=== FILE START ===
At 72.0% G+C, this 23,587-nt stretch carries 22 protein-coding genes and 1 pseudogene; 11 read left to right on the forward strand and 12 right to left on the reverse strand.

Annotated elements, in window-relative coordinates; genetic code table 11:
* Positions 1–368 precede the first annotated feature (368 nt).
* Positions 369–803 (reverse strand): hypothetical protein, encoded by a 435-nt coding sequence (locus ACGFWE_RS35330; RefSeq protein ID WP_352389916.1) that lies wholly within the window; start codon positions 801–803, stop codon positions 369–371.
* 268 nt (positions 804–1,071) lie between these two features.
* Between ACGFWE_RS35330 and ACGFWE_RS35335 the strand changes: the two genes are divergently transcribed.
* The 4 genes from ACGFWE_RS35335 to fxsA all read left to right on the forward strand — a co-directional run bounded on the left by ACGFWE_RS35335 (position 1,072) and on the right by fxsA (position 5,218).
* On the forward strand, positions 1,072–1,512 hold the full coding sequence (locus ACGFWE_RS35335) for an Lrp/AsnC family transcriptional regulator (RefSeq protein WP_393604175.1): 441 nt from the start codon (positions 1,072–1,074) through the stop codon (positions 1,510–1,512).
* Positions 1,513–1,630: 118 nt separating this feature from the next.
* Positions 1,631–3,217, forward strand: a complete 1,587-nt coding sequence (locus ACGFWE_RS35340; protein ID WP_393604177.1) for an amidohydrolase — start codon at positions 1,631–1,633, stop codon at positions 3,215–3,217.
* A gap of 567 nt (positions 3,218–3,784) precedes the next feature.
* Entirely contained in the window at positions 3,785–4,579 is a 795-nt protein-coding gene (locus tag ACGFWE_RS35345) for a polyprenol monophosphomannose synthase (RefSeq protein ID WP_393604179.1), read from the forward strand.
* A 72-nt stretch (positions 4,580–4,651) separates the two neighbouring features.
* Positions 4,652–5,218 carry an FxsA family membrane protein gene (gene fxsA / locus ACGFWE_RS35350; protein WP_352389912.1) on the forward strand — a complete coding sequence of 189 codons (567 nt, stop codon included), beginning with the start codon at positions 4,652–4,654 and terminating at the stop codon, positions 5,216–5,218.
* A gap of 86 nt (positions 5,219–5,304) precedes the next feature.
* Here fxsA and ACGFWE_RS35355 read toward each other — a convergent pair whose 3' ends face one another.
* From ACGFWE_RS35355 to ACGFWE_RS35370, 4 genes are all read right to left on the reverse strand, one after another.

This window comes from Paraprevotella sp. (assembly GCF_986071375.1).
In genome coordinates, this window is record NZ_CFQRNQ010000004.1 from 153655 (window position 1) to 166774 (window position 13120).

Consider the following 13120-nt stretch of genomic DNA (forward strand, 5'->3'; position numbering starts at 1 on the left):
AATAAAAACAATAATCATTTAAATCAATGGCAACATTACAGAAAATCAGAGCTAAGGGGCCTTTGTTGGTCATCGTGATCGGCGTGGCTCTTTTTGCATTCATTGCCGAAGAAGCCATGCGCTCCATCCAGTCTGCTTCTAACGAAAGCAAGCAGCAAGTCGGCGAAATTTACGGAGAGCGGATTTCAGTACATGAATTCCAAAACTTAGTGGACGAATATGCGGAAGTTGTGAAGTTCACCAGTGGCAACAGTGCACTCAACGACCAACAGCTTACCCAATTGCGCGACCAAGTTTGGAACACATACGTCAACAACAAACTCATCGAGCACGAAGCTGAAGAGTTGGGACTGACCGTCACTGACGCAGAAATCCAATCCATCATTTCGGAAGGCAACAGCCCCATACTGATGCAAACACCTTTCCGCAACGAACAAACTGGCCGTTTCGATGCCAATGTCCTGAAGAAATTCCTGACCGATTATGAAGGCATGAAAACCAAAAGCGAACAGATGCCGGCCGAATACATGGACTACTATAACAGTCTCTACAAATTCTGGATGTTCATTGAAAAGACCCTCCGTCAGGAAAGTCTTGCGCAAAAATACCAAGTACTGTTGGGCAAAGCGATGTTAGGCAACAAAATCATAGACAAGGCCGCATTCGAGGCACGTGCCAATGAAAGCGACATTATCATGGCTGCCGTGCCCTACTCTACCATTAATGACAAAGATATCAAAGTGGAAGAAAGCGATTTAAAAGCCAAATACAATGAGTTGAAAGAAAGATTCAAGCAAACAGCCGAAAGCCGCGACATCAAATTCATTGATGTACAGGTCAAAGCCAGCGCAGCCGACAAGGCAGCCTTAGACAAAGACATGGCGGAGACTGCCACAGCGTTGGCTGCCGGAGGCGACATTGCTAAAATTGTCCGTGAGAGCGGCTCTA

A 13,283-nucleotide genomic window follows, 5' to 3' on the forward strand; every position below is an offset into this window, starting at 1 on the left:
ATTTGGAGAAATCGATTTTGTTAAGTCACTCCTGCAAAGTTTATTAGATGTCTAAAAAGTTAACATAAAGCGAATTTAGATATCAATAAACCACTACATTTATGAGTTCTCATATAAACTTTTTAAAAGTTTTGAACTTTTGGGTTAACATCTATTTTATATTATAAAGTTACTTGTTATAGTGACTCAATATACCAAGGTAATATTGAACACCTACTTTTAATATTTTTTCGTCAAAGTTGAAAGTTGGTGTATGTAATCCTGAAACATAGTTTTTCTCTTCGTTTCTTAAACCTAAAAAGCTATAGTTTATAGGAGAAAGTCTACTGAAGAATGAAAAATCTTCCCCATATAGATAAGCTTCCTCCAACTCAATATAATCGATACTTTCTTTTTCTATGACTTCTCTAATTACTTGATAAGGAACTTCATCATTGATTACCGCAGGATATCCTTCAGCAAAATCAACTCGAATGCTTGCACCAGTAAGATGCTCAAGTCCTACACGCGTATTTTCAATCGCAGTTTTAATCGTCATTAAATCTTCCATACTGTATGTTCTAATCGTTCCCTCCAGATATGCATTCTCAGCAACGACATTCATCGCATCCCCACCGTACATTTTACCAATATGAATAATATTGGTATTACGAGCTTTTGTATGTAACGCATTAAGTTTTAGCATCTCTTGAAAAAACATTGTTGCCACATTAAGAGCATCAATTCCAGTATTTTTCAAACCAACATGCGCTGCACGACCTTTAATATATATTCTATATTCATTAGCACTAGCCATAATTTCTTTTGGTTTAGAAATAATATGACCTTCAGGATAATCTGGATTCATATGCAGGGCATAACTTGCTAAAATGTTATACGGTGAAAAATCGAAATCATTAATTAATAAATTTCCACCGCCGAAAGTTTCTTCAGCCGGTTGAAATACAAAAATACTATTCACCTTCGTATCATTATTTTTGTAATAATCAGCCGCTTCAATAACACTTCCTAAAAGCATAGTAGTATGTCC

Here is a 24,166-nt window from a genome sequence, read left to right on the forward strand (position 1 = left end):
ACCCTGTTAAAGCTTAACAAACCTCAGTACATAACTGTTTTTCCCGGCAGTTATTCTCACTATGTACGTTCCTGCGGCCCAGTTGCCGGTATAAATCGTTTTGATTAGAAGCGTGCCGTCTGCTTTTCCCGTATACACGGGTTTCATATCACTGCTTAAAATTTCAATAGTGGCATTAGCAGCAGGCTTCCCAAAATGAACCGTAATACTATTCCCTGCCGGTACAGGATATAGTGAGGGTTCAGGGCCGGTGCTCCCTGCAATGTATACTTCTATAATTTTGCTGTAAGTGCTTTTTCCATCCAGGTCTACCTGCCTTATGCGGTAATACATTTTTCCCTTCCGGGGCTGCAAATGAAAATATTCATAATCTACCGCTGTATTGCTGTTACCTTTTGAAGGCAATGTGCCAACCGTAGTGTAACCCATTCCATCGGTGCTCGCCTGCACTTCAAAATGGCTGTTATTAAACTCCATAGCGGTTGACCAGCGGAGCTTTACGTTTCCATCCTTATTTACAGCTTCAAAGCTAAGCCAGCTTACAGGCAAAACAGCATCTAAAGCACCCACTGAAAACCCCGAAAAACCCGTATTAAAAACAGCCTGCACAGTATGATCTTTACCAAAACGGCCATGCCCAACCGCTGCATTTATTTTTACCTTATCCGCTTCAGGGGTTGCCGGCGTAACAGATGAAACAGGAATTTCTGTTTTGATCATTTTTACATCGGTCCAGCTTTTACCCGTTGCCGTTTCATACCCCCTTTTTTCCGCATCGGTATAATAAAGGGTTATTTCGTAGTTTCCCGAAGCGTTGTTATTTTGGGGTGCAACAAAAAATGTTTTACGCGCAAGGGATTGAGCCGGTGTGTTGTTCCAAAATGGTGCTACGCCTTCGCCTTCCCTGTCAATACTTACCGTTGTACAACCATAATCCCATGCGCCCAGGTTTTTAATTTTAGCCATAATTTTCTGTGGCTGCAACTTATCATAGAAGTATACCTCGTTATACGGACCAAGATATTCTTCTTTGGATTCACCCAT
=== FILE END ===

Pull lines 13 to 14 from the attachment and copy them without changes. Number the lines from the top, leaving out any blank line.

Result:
* A 72-nt stretch (positions 4,580–4,651) separates the two neighbouring features.
* Positions 4,652–5,218 carry an FxsA family membrane protein gene (gene fxsA / locus ACGFWE_RS35350; protein WP_352389912.1) on the forward strand — a complete coding sequence of 189 codons (567 nt, stop codon included), beginning with the start codon at positions 4,652–4,654 and terminating at the stop codon, positions 5,216–5,218.